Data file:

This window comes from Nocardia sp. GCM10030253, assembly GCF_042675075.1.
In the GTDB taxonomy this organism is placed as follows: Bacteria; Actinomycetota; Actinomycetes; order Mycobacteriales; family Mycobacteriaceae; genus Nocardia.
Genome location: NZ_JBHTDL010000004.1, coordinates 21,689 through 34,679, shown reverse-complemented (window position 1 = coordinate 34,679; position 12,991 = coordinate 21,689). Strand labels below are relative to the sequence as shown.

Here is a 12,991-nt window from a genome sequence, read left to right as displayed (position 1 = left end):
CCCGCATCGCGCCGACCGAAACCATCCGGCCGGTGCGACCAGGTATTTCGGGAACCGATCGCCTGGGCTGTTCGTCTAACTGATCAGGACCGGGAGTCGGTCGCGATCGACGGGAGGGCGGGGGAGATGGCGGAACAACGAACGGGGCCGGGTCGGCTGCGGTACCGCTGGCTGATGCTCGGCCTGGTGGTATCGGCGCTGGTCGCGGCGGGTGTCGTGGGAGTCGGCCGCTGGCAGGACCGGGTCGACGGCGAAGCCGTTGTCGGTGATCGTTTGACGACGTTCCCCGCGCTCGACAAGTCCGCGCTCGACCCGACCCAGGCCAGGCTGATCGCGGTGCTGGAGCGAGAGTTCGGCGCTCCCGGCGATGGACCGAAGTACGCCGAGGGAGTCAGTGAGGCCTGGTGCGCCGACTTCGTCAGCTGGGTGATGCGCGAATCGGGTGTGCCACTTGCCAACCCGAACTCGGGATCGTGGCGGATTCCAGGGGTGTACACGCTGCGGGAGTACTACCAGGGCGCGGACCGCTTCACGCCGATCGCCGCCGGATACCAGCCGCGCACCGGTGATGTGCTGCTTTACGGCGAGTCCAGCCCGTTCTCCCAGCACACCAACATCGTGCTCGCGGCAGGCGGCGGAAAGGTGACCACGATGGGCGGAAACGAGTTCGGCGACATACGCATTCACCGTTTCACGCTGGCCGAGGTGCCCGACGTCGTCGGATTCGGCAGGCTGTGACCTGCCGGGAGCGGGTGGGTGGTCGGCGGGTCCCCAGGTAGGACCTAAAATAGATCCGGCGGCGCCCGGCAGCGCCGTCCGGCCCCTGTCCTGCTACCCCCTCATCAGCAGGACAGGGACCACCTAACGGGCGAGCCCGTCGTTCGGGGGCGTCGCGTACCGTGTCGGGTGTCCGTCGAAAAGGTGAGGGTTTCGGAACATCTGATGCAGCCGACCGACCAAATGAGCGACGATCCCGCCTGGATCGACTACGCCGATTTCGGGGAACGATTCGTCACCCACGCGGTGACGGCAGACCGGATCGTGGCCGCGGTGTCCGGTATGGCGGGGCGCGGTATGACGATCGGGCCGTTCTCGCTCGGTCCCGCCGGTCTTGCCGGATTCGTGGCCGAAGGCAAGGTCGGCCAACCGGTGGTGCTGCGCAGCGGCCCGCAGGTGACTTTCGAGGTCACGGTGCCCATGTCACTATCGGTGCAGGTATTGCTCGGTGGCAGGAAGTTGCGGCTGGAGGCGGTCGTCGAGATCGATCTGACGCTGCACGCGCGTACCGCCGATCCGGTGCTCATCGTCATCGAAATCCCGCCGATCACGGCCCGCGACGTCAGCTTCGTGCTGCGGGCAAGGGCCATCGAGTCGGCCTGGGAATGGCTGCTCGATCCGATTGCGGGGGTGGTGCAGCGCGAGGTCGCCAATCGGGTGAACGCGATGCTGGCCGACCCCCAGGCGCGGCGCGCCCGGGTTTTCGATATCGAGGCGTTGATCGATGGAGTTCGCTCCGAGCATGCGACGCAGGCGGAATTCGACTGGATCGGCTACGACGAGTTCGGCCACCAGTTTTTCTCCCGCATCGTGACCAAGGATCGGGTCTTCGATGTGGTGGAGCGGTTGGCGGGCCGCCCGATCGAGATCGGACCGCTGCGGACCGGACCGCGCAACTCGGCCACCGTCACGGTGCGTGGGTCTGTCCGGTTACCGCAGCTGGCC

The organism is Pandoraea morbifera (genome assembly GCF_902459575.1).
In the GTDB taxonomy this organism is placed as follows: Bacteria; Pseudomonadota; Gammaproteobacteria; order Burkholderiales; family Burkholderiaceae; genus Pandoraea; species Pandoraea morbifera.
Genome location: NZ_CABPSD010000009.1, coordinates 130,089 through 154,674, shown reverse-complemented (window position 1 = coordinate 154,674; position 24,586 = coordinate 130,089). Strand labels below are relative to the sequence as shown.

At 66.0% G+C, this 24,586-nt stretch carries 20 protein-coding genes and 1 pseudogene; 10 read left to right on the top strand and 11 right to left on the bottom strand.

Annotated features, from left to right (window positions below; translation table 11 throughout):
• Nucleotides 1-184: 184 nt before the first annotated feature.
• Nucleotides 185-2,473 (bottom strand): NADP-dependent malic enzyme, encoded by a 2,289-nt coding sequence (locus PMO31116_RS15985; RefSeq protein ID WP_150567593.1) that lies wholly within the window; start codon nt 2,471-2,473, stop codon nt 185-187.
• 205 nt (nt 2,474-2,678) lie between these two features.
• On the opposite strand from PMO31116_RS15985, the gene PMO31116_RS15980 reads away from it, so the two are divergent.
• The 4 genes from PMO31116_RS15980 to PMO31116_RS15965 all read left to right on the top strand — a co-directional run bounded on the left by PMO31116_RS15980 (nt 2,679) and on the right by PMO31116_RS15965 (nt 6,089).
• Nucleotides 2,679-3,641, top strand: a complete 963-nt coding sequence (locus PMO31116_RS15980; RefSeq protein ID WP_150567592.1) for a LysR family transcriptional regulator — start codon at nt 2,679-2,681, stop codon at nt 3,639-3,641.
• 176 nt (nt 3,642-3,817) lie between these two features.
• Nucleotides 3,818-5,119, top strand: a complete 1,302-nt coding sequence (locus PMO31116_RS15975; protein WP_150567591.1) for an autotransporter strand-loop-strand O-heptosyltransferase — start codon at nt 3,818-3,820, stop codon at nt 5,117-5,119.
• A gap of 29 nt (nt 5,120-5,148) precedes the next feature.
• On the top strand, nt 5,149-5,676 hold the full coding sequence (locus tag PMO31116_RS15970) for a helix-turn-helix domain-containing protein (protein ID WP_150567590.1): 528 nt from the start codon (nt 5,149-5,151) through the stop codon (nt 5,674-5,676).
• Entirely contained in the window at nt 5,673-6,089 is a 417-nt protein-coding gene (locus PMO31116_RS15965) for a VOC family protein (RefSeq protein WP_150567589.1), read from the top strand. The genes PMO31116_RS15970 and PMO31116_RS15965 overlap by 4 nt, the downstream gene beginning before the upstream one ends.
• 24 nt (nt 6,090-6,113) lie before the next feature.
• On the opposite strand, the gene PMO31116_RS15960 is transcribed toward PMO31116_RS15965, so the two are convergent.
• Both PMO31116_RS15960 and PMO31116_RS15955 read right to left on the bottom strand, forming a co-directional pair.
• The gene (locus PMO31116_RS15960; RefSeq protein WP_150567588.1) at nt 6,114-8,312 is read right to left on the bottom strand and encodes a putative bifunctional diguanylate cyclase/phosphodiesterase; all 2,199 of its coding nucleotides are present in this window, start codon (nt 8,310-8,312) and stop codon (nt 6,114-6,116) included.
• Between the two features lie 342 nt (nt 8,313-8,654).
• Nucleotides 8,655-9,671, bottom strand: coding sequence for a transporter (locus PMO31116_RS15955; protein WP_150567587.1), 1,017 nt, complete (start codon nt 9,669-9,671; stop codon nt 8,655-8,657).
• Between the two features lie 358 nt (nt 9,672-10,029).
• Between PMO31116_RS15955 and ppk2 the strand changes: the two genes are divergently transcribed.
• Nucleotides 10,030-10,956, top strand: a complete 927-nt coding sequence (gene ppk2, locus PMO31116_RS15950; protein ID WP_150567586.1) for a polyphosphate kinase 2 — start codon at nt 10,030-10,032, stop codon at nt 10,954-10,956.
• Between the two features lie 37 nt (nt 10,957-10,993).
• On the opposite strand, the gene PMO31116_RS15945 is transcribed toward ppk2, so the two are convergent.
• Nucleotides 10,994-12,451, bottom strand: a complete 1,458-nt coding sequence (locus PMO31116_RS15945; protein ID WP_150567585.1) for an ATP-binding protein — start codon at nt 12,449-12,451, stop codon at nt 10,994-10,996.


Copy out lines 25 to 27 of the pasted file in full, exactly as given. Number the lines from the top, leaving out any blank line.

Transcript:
• The gene (locus PMO31116_RS15960; RefSeq protein WP_150567588.1) at nt 6,114-8,312 is read right to left on the bottom strand and encodes a putative bifunctional diguanylate cyclase/phosphodiesterase; all 2,199 of its coding nucleotides are present in this window, start codon (nt 8,310-8,312) and stop codon (nt 6,114-6,116) included.
• Between the two features lie 342 nt (nt 8,313-8,654).
• Nucleotides 8,655-9,671, bottom strand: coding sequence for a transporter (locus PMO31116_RS15955; protein WP_150567587.1), 1,017 nt, complete (start codon nt 9,669-9,671; stop codon nt 8,655-8,657).